Roadmap. It’s the term developers use for the document that helps determine what new features will go into a piece of software.
But it’s also the perfect metaphor for the kind of tool that Earl Knight wants to build to help his customers navigate social media. This former professional basketball player has worked all over the world, and learned that what we post online can have an even more meaningful impact in our local communities than on the global stage. And he’s assembled a team to help businesses learn how to harness that knowledge to get more people through their doors.
It’s the story of GoBABL on The Build.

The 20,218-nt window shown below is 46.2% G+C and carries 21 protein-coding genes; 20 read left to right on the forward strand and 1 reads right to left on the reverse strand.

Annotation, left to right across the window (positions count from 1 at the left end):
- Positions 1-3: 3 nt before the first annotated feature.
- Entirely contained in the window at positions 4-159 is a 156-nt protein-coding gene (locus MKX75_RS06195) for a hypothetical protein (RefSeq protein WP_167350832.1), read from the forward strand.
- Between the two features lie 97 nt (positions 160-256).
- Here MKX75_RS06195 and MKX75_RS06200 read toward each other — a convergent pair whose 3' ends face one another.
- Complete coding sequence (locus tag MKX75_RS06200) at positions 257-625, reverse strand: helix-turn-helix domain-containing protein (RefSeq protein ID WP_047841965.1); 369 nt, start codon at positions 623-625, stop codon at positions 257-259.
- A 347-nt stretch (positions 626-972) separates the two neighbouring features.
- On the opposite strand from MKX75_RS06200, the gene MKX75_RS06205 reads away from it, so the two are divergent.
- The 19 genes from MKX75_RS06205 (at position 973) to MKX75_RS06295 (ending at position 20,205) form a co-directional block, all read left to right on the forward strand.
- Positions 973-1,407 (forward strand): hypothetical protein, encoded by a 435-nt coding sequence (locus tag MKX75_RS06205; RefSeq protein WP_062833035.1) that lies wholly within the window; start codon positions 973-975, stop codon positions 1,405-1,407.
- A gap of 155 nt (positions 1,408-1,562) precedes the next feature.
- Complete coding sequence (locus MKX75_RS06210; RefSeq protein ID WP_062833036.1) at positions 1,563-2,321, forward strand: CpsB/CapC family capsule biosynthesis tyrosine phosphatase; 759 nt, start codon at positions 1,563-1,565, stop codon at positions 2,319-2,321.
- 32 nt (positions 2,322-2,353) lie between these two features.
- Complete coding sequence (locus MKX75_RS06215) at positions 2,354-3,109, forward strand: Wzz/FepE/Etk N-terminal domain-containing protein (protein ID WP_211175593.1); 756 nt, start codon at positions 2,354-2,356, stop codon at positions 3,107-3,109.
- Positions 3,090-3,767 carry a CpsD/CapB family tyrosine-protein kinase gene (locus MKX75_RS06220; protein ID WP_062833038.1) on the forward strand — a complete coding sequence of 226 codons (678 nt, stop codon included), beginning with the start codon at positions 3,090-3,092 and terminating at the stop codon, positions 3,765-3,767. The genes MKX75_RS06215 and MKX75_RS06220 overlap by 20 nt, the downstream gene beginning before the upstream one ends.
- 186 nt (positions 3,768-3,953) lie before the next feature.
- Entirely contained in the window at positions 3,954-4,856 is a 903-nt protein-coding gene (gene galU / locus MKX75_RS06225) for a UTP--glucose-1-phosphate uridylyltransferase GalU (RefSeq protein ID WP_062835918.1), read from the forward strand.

From 2820 Radio in Philadelphia, it's The Build. Conversations with entrepreneurs and innovators about their dreams, their triumphs, and their challenges. Joe Taylor Jr.: Roadmap. It's the term developers use for the document that helps determine what new features will go into a piece of software, but it's also the perfect metaphor for the kind of tool that Earl Knight wants to build to help his customers navigate social media. This former professional basketball player has worked all over the world and learned that what we post online can have an even more meaningful impact in our local communities than on the global stage. He's assembled a team to help businesses learn how to harness that knowledge to get more people through their doors. Joe Taylor Jr.: It's the story of GoBabl. Coming up next, on The Build. Announcer: The build is made possible with support from 2820 Press. Providing business consulting and content strategy services to customer-obsessed companies nationwide. More information at 2820press.com. Joe Taylor Jr.: I'm Joe Taylor Jr. Welcome to The Build. Joined in the studio today by the team from GoBabl here in Philadelphia. I'll let each of you introduce yourselves to the audience. Earl Knight: Hey everybody. I'm Earl Knight, the founder and CEO of GoBabl. E.M. Ricchini: My name is E.M. Ricchini. I am formally the CMO, but I was telling Joe earlier that it's a startup, so we all do a little bit of everything. Earl Knight: Certainly. E.M. Ricchini: Earl often refers to himself as the janitor. Earl Knight: Yes. Yes, I am definitely the guy with the mop and bucket. Joe Taylor Jr.: Chief cook and bottle washer. Earl Knight: Oh, my gosh. For sure. Joe Taylor Jr.: I think that's the thing. Tell me a little bit, Earl, about what attracted you to launching a startup in the first place. Earl Knight: Oh man! You're going to get me to going deep here now. To be honest with you, I didn't want to be working for anybody else. That was number one. But I also â€¦ When I was young, I really called myself an inventor. I would watch Frankenstein and want to shock little frogs with electricity, and I would design watches. Nobody knows this, but I claim to have designed the first iWatch. Joe Taylor Jr.: Okay. Ahead of the curb. Earl Knight: Ahead of the curb, yeah, at seven years old. I sent my designs to Panasonic, and ever since then I just love technology. I just love putting my mind in things and challenges that most people aren't thinking that way. It just led me working â€¦ I worked corporate. I led a couple of teams doing some marketing direction, and I just said, â€œYou know what? It's time for me to make my way into the startup land.â€ Joe Taylor Jr.: Great, and E.M. you recruited from more traditional path in broadcast media. Tell us a little bit about your journey into GoBabl. E.M. Ricchini: I am actually an art school dropout turned broadcast person. Earl had actually contacted me about GoBabl while I was still working in the news because it's a tool for journalists, can be. I loved it. I was looking for a change, didn't want to work for the man. Just something about not being beholden to that kind of thing was really exciting to me, and I really think that working with Earl is inspiring because he is such an out-of-the-box thinker and it's refreshing. It's a challenge, but it's a good challenge. Joe Taylor Jr.: Great. Let's talk about the product, because this is a service that you've put together to help monitor social. Obviously, for journalists, that's important, but you're also reaching out to brands. Tell us a little bit about what GoBabl does and how you think you're solving challenges for your audience. Earl Knight: Wow! Really cool. I get a part in my 30-second pitch, right? GoBabl is a social media monitoring tool that really helps brands mitigate risk. When I say that, I basically mean we do market research for brands, journalists, hotels and leisure. We basically listen to what people want and tell our clients exactly what they want. We use location as a common denominator, and we use social media to really be that data source for market research. It's been really cool because what we're doing is so next generation thinking. Earl Knight: People are asking us, â€œIs there a way we can build smart cities, where there's an understanding of what's going on everywhere, and we want to put a Starbucks on the corner because more people on that corner talk about coffee or talk about tea or talk about whatever it is, and they're over the age of this.â€ We can gather all of that data and it's so much rich data, it really allows companies to work agile and to know exactly what to do, when to do it, because the people are saying it. Joe Taylor Jr.: How do you actually go through and mine these fire-hoses of data to get something meaningful? How do you eliminate the noise and the chatter that comes through all of these social media pipelines? E.M. Ricchini: We're among the first generation of people that are fluent in social media, so we can understand how it's used and what people's behaviors are going to be just based on the fact that we use it all day and we can barely ever remember a time without it. Earl Knight: Yeah, we speak the social media language. That's so key because we are young. We're doing this now, and a lot of our competitors are older, are reading a text Instagram post or something on Facebook. They may be reading it out of context. E.M. Ricchini: They're like, â€œWhat is that? I might have to look that up on Urban Dictionary.â€ Earl Knight: Right, exactly, but to answer your question, what we do is we take all of these APIs and we understand that, okay, there's a location tag or meta-data within all of the posts, within all of these records. Then what we do is we aggregate that content based on what's said in the context of the post, what's in the text. Because we have an algorithm that actually understands the context of what's being said, it allows us to do really in-depth market research. When you're going to say, â€œI'm going to go shoot at the court,â€ it doesn't mean you're going to go shoot at a gun or shoot at the driving range. Earl Knight: We understand that you're talking about going to shoot a basketball because of what you said previously and because of what is in your interest in your profile. We're one of the only tools to have this type of algorithm and that's what makes us so different. Joe Taylor Jr.: Tell me a little bit about some of the recommendations that you might make to a client based on what the algorithm teaches you about behavior among an audience, group or a particular neighborhood. E.M. Ricchini: I feel like sometimes the most valuable information that we can give clients is what they weren't looking for, and that we might not have even been looking for, but it's patterns that you start to see. Keywords that start popping up that you would never expect but you see it and it's like, â€œOh, that makes sense.â€ Earl Knight: Yeah, absolutely. E.M. hit it right on the nose. We always tell our clients is we want to find out what we don't know and through social media, that's the best way, because they don't know if one of our clients â€¦ They want to know when people are talking about getting cold. One of the reasons why is because they want to know when they should be turning on digital marketing or some type of PPC or oil. E.M. Ricchini: Because there's only so much information you can get from the weather models, because it's not when is it actually going to get cold, but when are people perceiving this change to happen? Good for us that we live in an over-share culture because it's not â€¦ You don't have to look very far to find that information. Joe Taylor Jr.: I think it dovetails with something that I'm sure you've experienced in the transition from broadcast to digital. It used to be that if â€¦ Let's use that example of I am an energy company and I'm probably working on a traditional broadcast marketing pipeline and thinking in March about buying spots for October and November, December, but it sounds like because if I'm a marketer there, I could shift that ad spend to digital and get a much more precise target and say, â€œDon't spend in October, spend on November 15th,â€ or better yet, wait until our system tells you, â€œGo. Hit the trigger. We've now hit the moment where you're going to get the peak response.â€â€ Earl Knight: That's exactly right, and I'm so glad you keyed in on that. What the most important thing is for a marketer is not wasting money. You have to spend $200,000 to make $1 million. You understand that you're going to make $1 million. What if you could cut that $200,000 in half and still make $1 million? Then, what you've done is you've mitigated risk. You've cut that X in half, and you're still going to get Y, and you saved money, and that's the number one thing with marketers. Not wasting valuable time, energy and money. That's what we do. What is also really cool is we wrap it all up into a really simple platform, and we're building every day. Earl Knight: We've just added some new power tools, I'd like to call them, in our analytics suite. We're developing new stuff just so that our clients can just jump in, see exactly the models that they're looking for. They can make real life decisions based on what we find. Joe Taylor Jr.: I think we're in Philadelphia right now, the home of John Wanamaker, who famously said, â€œI know half of my ads are working. I just don't know which half. E.M. Ricchini: We always use the analogy it's like throwing spaghetti at the wall. Joe Taylor Jr.: Yeah, and I think you're speaking to something that has been a toleration for folks in the advertising and the marketing world for a long time. We have gradually moved away from folks with the golden gut instinct, my background in music and entertainment, and it used to be that you would have an A&R person that would pick who is going to get signed to the label. Now that job is a robot that scans Spotify, because you could have someone that's maybe right 50% of the time, or you can have an algorithm that's right 89% of the time, where are you going to place your bet on? It doesn't mean that there's not necessarily a job for a person, it means the job is different, right? E.M. Ricchini: Mm-hmm (affirmative). Joe Taylor Jr.: What do you hear from clients that are using the tool? What changes about how they prepare their campaigns, or how they get their message out? Earl Knight: What we've notices is that they move faster. E.M. Ricchini: Much faster. Earl Knight: Much faster using us. Not only that, but they make confirmations. They set up hypothesis, and then they make confirmations using our tool and just say, â€œOkay.â€ I don't necessarily want to talk about this, but actually why not? We predicted Brexit, and that was a really split â€¦ It was a very fast like, â€œOkay, we know that if Great Britain leaves E.U., then we're going to see a down-spiral on the NASDAQâ€ Of course that happened when Great Britain left the E.U., but who knew if they actually were going to leave? Joe Taylor Jr.: I think you bring out a challenge that's been persistent in market research for centuries. There is a huge gap between what people say they're going to do and what they actually do. If you all are actually measuring real-time data, now the bias is figuring out if there is, in your sample, somebody that's over-sharing a particular feeling, a particular point of view, and the Brexit thing I think is an interesting example because all of the traditional pundits were really going on that gut instinct and saying, â€œNo, they're not really going to do that. Joe Taylor Jr.: They know what the consequences are,â€ but it sounds like looking at the social media and hearing that drumbeat of, â€œYeah, we're going to exit. This is a thing that's going to happen,â€ and when it actually did, it sounds like you all were one of a handful of people who were not necessarily surprised by that outcome. E.M. Ricchini: If you looked at the sentiment about Brexit worldwide, it was largely negative. The rest of the world didn't think it was a good idea, but when you zeroed in on â€¦ Earl Knight: It was the outskirts of Britain. E.M. Ricchini: â€¦ Britain, especially in London. Earl Knight: Yeah. Joe Taylor Jr.: The rest of the world didn't get a say necessarily. E.M. Ricchini: Yeah. Earl Knight: Exactly. E.M. Ricchini: You think that it would be like, â€œThe rest of the world think it's going to happen this way. [Crosstalk 00:11:42].â€ Joe Taylor Jr.: American business owners were approaching that topic from the point of view of, â€œI don't want to do all this paperwork.â€ E.M. Ricchini: Yeah. Earl Knight: I think that's exactly right. Joe Taylor Jr.: â€œDo this guys.â€ Earl Knight: Everybody was like, â€œNo, no, they're not leaving. That's too much. It's going to be too â€¦ â€ but in reality, the people in London â€¦ Actually, it wasn't even the people in London. It was the young people in London that didn't want to do it, but it was the older people outside of London. In the suburbs, we had a positive sentiment behind Brexit. They wanted to leave. Joe Taylor Jr.: They had a different association with what that meant, but I think that brings up something else. â€œI am in my mid-40 right now, I am officially too old for Snapchat. I'm not allowed on the platform I think,â€ but the feeling always has been that social media is something for very young people. How do you adjust for any kind of bias in terms of, first of all, is that a myth? Are there many more people in older age brackets than we think, or do you actually massage the algorithm to even it out so you get a better sense of what's going on in different age groups? E.M. Ricchini: I think you have to have different expectations with each platform. Instagram is mostly young folks and Twitter is actually a pretty decent sample of everybody. You're not going to find like a 100-year-old person on Twitter, but you get a lot of different voices. Earl Knight: What E.M. Is saying is we did a campaign for one of our clients, literally. We saw that it was like 250 and over people on Twitter talking about some of the weirdest hashtags, but it was like â€¦ E.M. Ricchini: Especially that it's an election year, a lot of â€¦ Earl Knight: Older people [crosstalk 00:13:17]. E.M. Ricchini: My parents are wild on Twitter. Earl Knight: They're hopping on â€¦ They want to know. They want to see, hear about it constantly. They see it on their TV. Every single brand has their hashtag or their Twitter handle or Instagram handle, and now, older people are getting cellphones and they're having their kids teach them, or they're going to classes. I've actually seen on Craigslist, it's like services of people going to help learn social media and how to use hashtags. Joe Taylor Jr.: I believe that Free Library is actually getting into that and doing more of that, because it's in their interest. They feel like it's engaging citizenship, right? Earl Knight: That's right. E.M. Ricchini: Mm-hmm (affirmative). Joe Taylor Jr.: I think that brings us to the idea that social media as a multi-directional platform, are we not just sharing what we had for breakfast, but are we participating more fully as citizens if we are being open and transparent about what we're thinking about, what we're worried about, what our fears are. Coming back to the idea of Brexit, I think that opened up a lot of conversation in social media about the American campaign, because you had folks on one side of the spectrum saying, â€œIf Brexit could happen, if the leave campaign could actually pull this off, what does that mean for the Republican campaign? Joe Taylor Jr.: What do the Democrats have to do differently than what they might have had to do if they had a more traditional candidate to go against?â€ I think you start to see the extrapolations, what we learn from that and the microcosm expands out. What are you planning to do to track, as we recording this at the end of the summer, what are you looking forward to in terms of tracking sentiment for various candidates or parties across the board? Earl Knight: I just want to tell you we do have some serious plans. I can't tell you too much simply because there are some people that we're working with, but think about it like this. If everybody is talking about Hillary, or if everybody is talking about Donald Trump, we can absolutely track the sentiment in every single one of these states, find out exactly whether it's a negative or positive. Not everybody is going to be on Twitter. Not everybody is going to be on Instagram or Facebook and talking about these things. It just may not be the case, but we can do direct correlations with how the country feels and with how the polls are doing. Earl Knight: We could make cross-references and find out exactly who would be more likely to win. Joe Taylor Jr.: Yeah, that feels like a good thing because I spent the summer of 1992 doing political polling research. It was hard enough for us to get people to answer the phone then. One of the things I think that's expressed on both sides of the political spectrum is how reliable are polls when you're relying on people that actually have the time and are daring enough to actually answer a phone that's marked unlisted when it clicks on my caller ID? E.M. Ricchini: Especially in a few months before an election. I think that's the beauty of social media, is because you're not going to them. It's like they're coming to you almost. There's no bias there. You're just getting tons of wild opinions but you're getting people's honest opinions. In this case, I don't think it would be who is more liked, I think it would be who is less unliked. Earl Knight: To be honest with you, Bernie Sanders actually has probably the most positive sentiment, but there's so much â€¦ There's so little chatter about him as opposed to a Donald Trump. You have to throw that into the equation. What's amazing is that Donald Trump, he stays on the tip of people's tongues. With social media, he's dragged it out of everybody. Whether it's a positive sentiment or a negative sentiment, so you know one way or the other, somebody is going to go. We're seeing that, and we're seeing that through social media. He's put together a wild social media campaign, and I don't want to talk too political here but â€¦ Joe Taylor Jr.: I think it's an interesting use case for the technology that you're building out â€¦ Earl Knight: Absolutely. Joe Taylor Jr.: â€¦ because it's absolutely the kind of thing where nothing more than politics do you get set into a certain belief. I think more than ever before, we observe that our society has become somewhat polarized. Even on social media, if you have someone very much on the left end of the spectrum, probably a lot of the people they communicate with on social are also in that similar spectrum. Likewise, on the other side of the coin. Everybody talks about, especially on Facebook, their one weird uncle or their one weird cousin, but I hear that from both sides. E.M. Ricchini: Exactly. Joe Taylor Jr.: I'll hear that from the Republican family that cannot believe that little cousin Katie is going out on the road for Bernie. â€œHow did we raise this person?â€ Then on the other end of the spectrum, I hear from like â€¦ â€œOh, my uncle is going to vote for Trump. I cannot believe that,â€ and everybody is aghast because it's the first time since we've had social media that you have such a jarring thing, that someone in your circle may have such a different opinion than you do. We're now looking at how we've constructed these networks. I often see that that's the big distinction between Facebook and Twitter. Joe Taylor Jr.: Facebook has evolved into something that feels much more obligatory. You're on Facebook, and so is all the people that you grew up with you, and so are all your family members. Twitter tends to be more the people that you've chosen to listen to, or who you want to interact with. What I find compelling is that you've built a platform that's actually taking into account the quacks of each of those platforms. Now in terms of thinking far into the future, how do you plan to accommodate new platforms as they emerge? If something really blew up â€¦ Twitter just celebrated its 10th anniversary. Facebook's been around for about a decade, but I remember things like Orchid. Joe Taylor Jr.: I remember things that came and went. What's going to happen to Tumblr now that it's owned by Verizon? We don't know. There's things that are going to come, things that are going to go. How do you actually keep on top of all the changes in that part of this industry? E.M. Ricchini: It's an interesting challenge because, especially on the analytics side, I feel like everything is going so visual. Emojis, Snapchat, they have Instagram stories now and it's a challenge because how are you going to analyze that? It's obviously much easier to look at some text than to try to figure out what someone's saying in a video. Like Earl said, we're agile and we're tying to figure out ways to accommodate it, especially since it seems like we're going back towards hieroglyphics and all that [crosstalk 00:19:28]. Earl Knight: It's an interesting question, but we have looked into the future, if you will, and we found some technology that can analyze video and visuals. What's really cool is that Philly has some really amazing startup, and I'll just say, [currently 00:19:43], they analyze visual. We could essentially use their API or ask them, or whatever the case is, and go from there. Right now there's so many things to analyze, so many things. We won't be at a loss for tools. Or a video becomes the wave of the future, or audio becomes the wave of the future, which it most likely will. It looks like it's turning that way. Earl Knight: If that does become the case, we have those tools in place, and luckily, we've built an open source API. I think that's what's so cool about us, and compared to our competitors, our competitors, they're building blocks that you basically just, boom, put in â€¦ It's so hard to integrate. Joe Taylor Jr.: Let's talk about that. What it sounds like you're talking about is the challenge of enterprise sales, which is we have a secret recipe inside a black box and let our black box into your workflow, magic things happen. Earl Knight: Right. Joe Taylor Jr.: What I'm hearing is you've built something that's very open and transparent, kind of in the spirit of social media, but what you're really proposing is for clients to plug their information flows into your systems and the magic that happens is this much more targeted intelligence Earl Knight: That's right. Joe Taylor Jr.: â€¦ that's not matched by when I hear social media monitoring, I think of companies like ListenLogic and I think of folks that are more often in the brand management and crisis management space. Like I work for, for instance a hotel chain, and I want to find out if bedbugs have popped up. That's a very specific use case for that kind of listening tool, but it sounds like what you're building is much more predictive and much more â€¦ Casting a wider net than just looking for any time someone's mentioning a brand. Earl Knight: That's exactly right, because at the end of the day, we don't know what we don't know. GoBabl wants to be there when those things that we want to know are coming up. We have worked with hotels, and we have worked with brands, and now it looks like we're even hopping into health space as well, but the reason why is because we're building an open source application. We can put in predictive models. We have data analysts and data scientists on board. This is what they love to do. It's a passion for them. We build out these models. As soon as something comes up with anything in social media, we can drill down and really find out who is most likely to buy [Slinkeys 00:22:02] in Philadelphia. Earl Knight: If we're to say like, â€œWe can figure that out,â€ but based on strength of text and we see exactly what they said in the past or what they said in their profile, we can come up with a general model that basically says, â€œOkay, these people are more likely to purchase Slinkeys in Philadelphia.â€ I know that's like really weird. I don't like that Slinkeys part. Joe Taylor Jr.: Again, you can get very specific. Instead of just looking for the brand name, you could be searching profiles for â€¦ Lets' talk a little bit about what it takes to build something like this. How many people do you have right now at GoBabl? Earl Knight: Right now we've got seven, but not fully seven. We've got three that are contracted. We've got four that are really home-based, and we've got two more that are like part-time. We have a bit of a team. Joe Taylor Jr.: It seems extraordinary that you've built this level of detail into a tool with just seven bodies on board. Earl Knight: You know what though? I'll tell you this. It has not been easy, and not only that, but you've got to think your way through everything, and because I'm such out-of-the-box thinker, and it's not just off on me because it really is my team. They hone me. I'm like a [inaudible 00:23:11]. Trying to do everything, I'm messy. I'm like trying to clean every part of the room at the same time, and you can't do that, right? What my team does and what they've done in the past, and what my family does with me, is they hone me in. They reel me in. E.M., she's so good at that. Earl Knight: She's so calm and so poised, and I'm so like, â€œHa ha ha, hey, I'm coming in late. I'll be here,â€ and I'm just like all over the place, but she's like, â€œOkay Earl.â€ Or just yesterday, it was a simple thing. It was like, â€œEarl, let's just focus on this one part,â€ because with me, I'm a big vision thinker. I'm thinking of every single part to encompass, every part of the engine. It's not just the engine, but how the seats feel when the engine revs up. Certain people are just like, â€œHey Earl, let's just worry about this one piston.â€ E.M. Ricchini: I think it helps too that we all come from such different backgrounds and it really allows us to critically think through things with every perspective being looked at. Just troubleshooting, we always come up with really interesting ways to fix things just because when you have such a difference in opinions, when you get to common ground, it's like, â€œOh, that was really easy.â€ Earl Knight: That's right. It's the truth though. You know what I mean? Joe Taylor Jr.: I think that's the advantage of being able to form a team, because I know as well, my team will usually pull me back to the center and save me from making goofy decisions that if I were a solo, I would be way off under the cliff. Let me ask you this, what's the thing that surprised you most about going to the company? What's the thing that has challenged you the most as you've built this? Earl Knight: You know what? So many things. I'd say probably managing personalities is probably â€¦ but I don't know if that's the most difficult. Finding money has also been difficult, Philadelphia. Joe Taylor Jr.: We're not known as an investment hotbed. E.M. Ricchini: No. Earl Knight: That's very true, and actually â€¦ E.M. Ricchini: All that time â€¦ Joe Taylor Jr.: No, I say that and I've got â€¦ E.M. Ricchini: â€¦ we could be spending on investment, it's spent on coily spring toys. Joe Taylor Jr.: Yeah, there we go. I say that but there's been for instance on a couple of the startup, [Liten-boards 00:25:08] and [List-serves 00:25:09] and [Town 00:25:10], a pretty robust conversation, because on one hand, you want to be very rara about the place that you live. On the other hand, in objective terms, if you just do the math, Philadelphia does not get anywhere near as much Angel or Seed Round investment as New York or Boston or Silicon Valley for sure. Earl Knight: That's right, no. Joe Taylor Jr.: You have to be much more judicious about who you pitch and what you ask for compared to Silicon Valley, you can be in line at the ice-cream shop and just walk out with a Seed Round. E.M. Ricchini: It's like that show. Earl Knight: Yeah, typically. Joe Taylor Jr.: Literally. E.M. Ricchini: I was expecting it to be a little more like that. Joe Taylor Jr.: Yeah. Earl Knight: Typically, startups in Philadelphia that are funded don't even do that well. It's a shame to say it but it's the truth. I think I know the topic that you're talking about. It's on PSL, and it's like one of the topic is, is Philadelphia a dead zone for entrepreneurs? Joe Taylor Jr.: Half of the reaction was, â€œGosh! How dare you.â€ It was like, â€œWait, no guys. This is math.â€ Earl Knight: This is math. I'm also one of those entrepreneurs that are here in this city and I can somewhat tell you it's not a dead zone. Most of our business is international. We have a really good SEO guy, Dr. [Jakumbo 00:26:22] and he's positioned us the right way on Google. We get a lot of our attention through the internet. Joe Taylor Jr.: You've also got a very startup friendly tier â€¦ Now I noticed for instance that you've got a very $10.99 a month just to get started on the platform. Earl Knight: That's right, but that's a little bit â€¦ Joe Taylor Jr.: Not to turn this into a commercial or anything. Earl Knight: No, no. To just get started on the platform, and I can talk about pricing, I don't mind it. We're like, â€œHey, let's give everybody a free trial. We're open sourcing. Let's give everybody a free trial of seven days,â€ but then after that, let's just give them $10.99 for just this raw version of what's up there. It's only $10.99, but on the back and for our enterprise users, it blooms a little bit. Joe Taylor Jr.: Yeah, but I think we've seen a very similar model work well for companies like [Whoots-wit 00:27:09] â€¦ Earl Knight: That's right. Joe Taylor Jr.: â€¦ for companies like â€¦ [Buffer 00:27:11] has something similar. Even within the social media space, there's the, â€œ$10, I can put on my company AMAX card to get it in the door, and then I can go to my boss and say, â€œLook, it's a great tool that I'm using.â€ Earl Knight: That's right. Joe Taylor Jr.: â€œWe should buy their enterprise level support.â€ Earl Knight: That's happened with us so many times. We've had the likes of [Live-and-Asian 00:27:32] reach out to us, Dallas Mavericks, so on and so forth. It's just amazing to see that we have like two or three of their highest level directors; event directors or social media directors or just even Dallas Mavericks staff. Some of the highest people on there, and how they found us was Google. They just Googled â€œlocation-based social mediaâ€ and GoBabl popped. Joe Taylor Jr.: Again, the neat thing is that I often look at points of friction when I'm working with clients and where the points of friction â€¦ If somebody sees the â€œclick here to talk to the enterprise sales repâ€ button, that's usually no. No one ever voluntarily wants that, unless they've been told, â€œGo get me this thing.â€ If you give people that way in, it's much more easily get traction inside an organization that can spread. I think the other thing that I think Philadelphia teaches you as an entrepreneur is that it forces you to learn how to boot strap. Joe Taylor Jr.: It forces you to learn how to make revenue, which is something that when I talk to folks in Silicon Valley, they're often like, â€œRevenue? What's that?â€ We hear a lot lately, and this might be something we could investigate on the platform, this fear coming from out west, that the gravy train of this big Seed Rounds and Series A Rounds is coming to a close where VCs are actually starting to ask the question, â€œHow are you making money upfront?â€ Earl Knight: That's right. Joe Taylor Jr.: You're not waiting until Series D to turn a profit and more. Earl Knight: In Silicon Valley, there's so much resource behind these startups. Walk out your front door out of Stanford and you say, â€œI'm going to start a startup for microphone,â€ for people who just want microphones, and maybe the day after you get a check in the mail for $2.5 million. E.M. Ricchini: Microphones a great idea. Earl Knight: Yeah, great idea. Joe Taylor Jr.: It's from basically the security guard in the lot that heard you say that because everybody seems to have it on look up. Earl Knight: Everybody seems to have those resources, but not only that, it's the traction mindset. As soon as a startup launches, they have a million users on their platform. You say, â€œHow is that? Are they paying for them?â€ No, what they're doing is they already know the guys at Whoots-wit. Somebody's on the board of that other company and they somehow transition those users over â€¦ It's just like it's a community. Joe Taylor Jr.: You just â€¦ A button appears in your dashboard and says, â€œClick this to add to your toolkit.â€ E.M. Ricchini: Yep. Earl Knight: That's right. All of this is just a community of people that are saying, â€œOkay, let the startup launch up.â€ We don't have that in Philadelphia because everybody is so concerned about NDAs. Everybody is so concerned about getting the best talent, but not â€¦ We can't even keep the best talent. I talked about this in PSL letter I just sent out this morning. It was all about the fact that we don't keep talent. We have the best talent. We teach the best talent. We have some of the best professors and some of the best higher education. Upenn, Drexel, LaSalle, Temple, Villanova, St. Joe's, [inaudible 00:30:21]. Earl Knight: I went to Bloomsburg University, go [huskies 00:30:24] and were too â€¦ I was outside the city but I got a great education. I'm doing amazing things. I feel like I'm a thought leader, but I'm here in the city, and to be honest with you, I feel like I'm almost being pushed out. E.M. Ricchini: Everyone tries to say â€¦ Not that there's anything wrong with this, but people keep saying, â€œPhilly, it's the next big tech market,â€ but it's actually really discouraging to hear that and then to be experiencing a completely different thing. Earl Knight: Right. Joe Taylor Jr.: I think that's the disconnect that is there, and I've heard it framed a couple of different ways. Why would we want to be the next anything, and why can't we build something that's here now? The analogy that I'm familiar with coming up in music and entertainment is very similar. I joke a lot that the conversations I hear among startups right now, exactly, word for word, mirrors what I heard from bands in Philly and in Ivies, which is crazy because just replace venture capital with record label. Joe Taylor Jr.: Why doesn't nobody from Philly get signed, and everybody is going to the same gigs and the same circles, but then the person that actually hops on the M-track and plays out in New York two nights a week, gets signed immediately? It's that thing, the best thing about Philly is the fact that people really do have each other's backs, but I think one of the vulnerabilities in Philly is that it can become so insular, that it's very, very hard to feel like you're inside that circle. Earl Knight: That's right. Joe Taylor Jr.: Then if you do get inside, there's nothing in there. E.M. Ricchini: I feel like things are definitely changing, and like the pope last year was a big thing. We were on an international stage, and then the DNC being here. Then even big festivals like Made in America, people come to Philly to see that, and I feel like we're â€¦ I don't know if we're actively trying to change our reputation because I think everyone from Philly secretly likes being that Philly person that [fares 00:32:16] better, it's like Santa. Joe Taylor Jr.: That's really strong. E.M. Ricchini: There's this whole â€¦ I feel like we're on the cusp of something great, but we have to decide. It's our job as the entrepreneurs basically if we want to stay in Philly or not. Earl Knight: If we want to stay in Philly. Eagle ride or die, you know what I mean? Joe Taylor Jr.: Yeah. E.M. Ricchini: You can be an Eagle fan [crosstalk 00:32:36]. Earl Knight: See, this is the thing, is that when you are an entrepreneur, the number one thing is take care of your company. That's number one, and you have to make really huge sacrifices, and you have to be ready to make those big decisions and be ready for the consequences regardless â€¦ We've had opportunities to leave this city, and we were like, â€œOkay, let's not do it. Let's not do it yet or let's not do it at all.â€ I think we can build here, and I think that's what we're going to do. E.M. Ricchini: It's a very affordable city to live in. Earl Knight: It is. Joe Taylor Jr.: There's a lot of advantages. E.M. Ricchini: [Crosstalk 00:33:10] a startup budget. Yeah, plus you're so close to New York, so close to D.C. You're kind of in the middle of it all and it's a great place. I honestly don't know why this boom and tech hasn't happened sooner. Earl Knight: Like 2020 Press. I love this. I love what you do Joe, because you're shedding light on companies that need it. I'd like to say we're going to be one of the hottest startups within the next two to three years coming out of Philadelphia and we're going to give back to Philadelphia. We're going to start more hackathons. We're going to shed light on 2020 Press. We're going to put this podcast on our website and we're going to draw in a community of people of open-minded thinkers who aren't thinking business essentially, but thinking innovation and thinking world of tomorrow ask? Joe Taylor Jr.: I think there's something to the idea that you can be innovative and you can be scrappy, and there's something that happens in Philly when you combine those two. It's one thing to think of a great idea when you've got a big check from a VC firm behind you. It's another one when you're thinking about, â€œI've got my seven people, and I've got runway and I've got a product. How do I change the world?â€ Earl Knight: That's right, which really I wake up with that mindset. I was up at 3:30 I think I sent texts to these guys, at 3:30 last night and I was like, â€œHey, so sorry about this late text,â€ but just up thinking. Philly will draw that out of you. I don't want to go anywhere else because it's like, â€œLet's grind it out. We're the [broadstreet 00:34:37] bullies.â€ You know what I mean? We're in the home of Rocky. E.M. Ricchini: If everyoneâ€™s talking about it being the next tech destination, then why don't we actually do it? Joe Taylor Jr.: Yeah, absolutely. Earl Knight: Right, and GoBabl could be at the helm of that. Joe Taylor Jr.: Keep our eyes on you. Earl Knight: Yeah, there you go. Joe Taylor Jr.: All right. GoBabl team, thanks so much for stopping by The Build. Earl Knight: Thank you so much you guys. E.M. Ricchini: Thank you. Joe Taylor Jr.: The Build is a production of 2820 Radio in Philadelphia, Pennsylvania. Our producer is Lori Taylor. Our associate producer is Katie Cohen Zahniser. Our talent coordinators are Katrina Smith and Gizem Yali, and our post-production team is led by Evan Wilder at Flowly Audio in Detroit. My name is Joe Taylor, Jr. Thanks for listening to The Build. Announcer: Thanks for listening to this episode of The Build. We hope youâ€™ll share this series with your friends, and provide us with feedback on the iTunes store.